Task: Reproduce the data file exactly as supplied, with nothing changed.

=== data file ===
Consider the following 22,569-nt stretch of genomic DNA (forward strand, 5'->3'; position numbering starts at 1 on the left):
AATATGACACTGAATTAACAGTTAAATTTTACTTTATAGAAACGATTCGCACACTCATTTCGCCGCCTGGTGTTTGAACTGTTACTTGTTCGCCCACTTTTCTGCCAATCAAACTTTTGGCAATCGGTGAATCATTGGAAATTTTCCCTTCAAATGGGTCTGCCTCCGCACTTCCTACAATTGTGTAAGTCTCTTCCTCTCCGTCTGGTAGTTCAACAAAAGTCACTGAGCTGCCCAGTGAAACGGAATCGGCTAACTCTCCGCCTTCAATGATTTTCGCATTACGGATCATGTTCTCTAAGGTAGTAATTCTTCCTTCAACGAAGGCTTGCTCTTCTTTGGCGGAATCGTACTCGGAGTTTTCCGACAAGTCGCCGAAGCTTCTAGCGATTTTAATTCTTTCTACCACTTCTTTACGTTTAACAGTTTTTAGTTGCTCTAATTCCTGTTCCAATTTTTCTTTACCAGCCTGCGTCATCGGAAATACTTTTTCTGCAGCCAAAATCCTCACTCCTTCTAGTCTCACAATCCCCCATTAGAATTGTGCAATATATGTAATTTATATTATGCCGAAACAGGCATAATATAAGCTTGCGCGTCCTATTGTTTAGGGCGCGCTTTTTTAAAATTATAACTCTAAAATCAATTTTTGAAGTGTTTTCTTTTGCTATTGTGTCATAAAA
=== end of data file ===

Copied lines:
Consider the following 22,569-nt stretch of genomic DNA (forward strand, 5'->3'; position numbering starts at 1 on the left):
AATATGACACTGAATTAACAGTTAAATTTTACTTTATAGAAACGATTCGCACACTCATTTCGCCGCCTGGTGTTTGAACTGTTACTTGTTCGCCCACTTTTCTGCCAATCAAACTTTTGGCAATCGGTGAATCATTGGAAATTTTCCCTTCAAATGGGTCTGCCTCCGCACTTCCTACAATTGTGTAAGTCTCTTCCTCTCCGTCTGGTAGTTCAACAAAAGTCACTGAGCTGCCCAGTGAAACGGAATCGGCTAACTCTCCGCCTTCAATGATTTTCGCATTACGGATCATGTTCTCTAAGGTAGTAATTCTTCCTTCAACGAAGGCTTGCTCTTCTTTGGCGGAATCGTACTCGGAGTTTTCCGACAAGTCGCCGAAGCTTCTAGCGATTTTAATTCTTTCTACCACTTCTTTACGTTTAACAGTTTTTAGTTGCTCTAATTCCTGTTCCAATTTTTCTTTACCAGCCTGCGTCATCGGAAATACTTTTTCTGCAGCCAAAATCCTCACTCCTTCTAGTCTCACAATCCCCCATTAGAATTGTGCAATATATGTAATTTATATTATGCCGAAACAGGCATAATATAAGCTTGCGCGTCCTATTGTTTAGGGCGCGCTTTTTTAAAATTATAACTCTAAAATCAATTTTTGAAGTGTTTTCTTTTGCTATTGTGTCATAAAA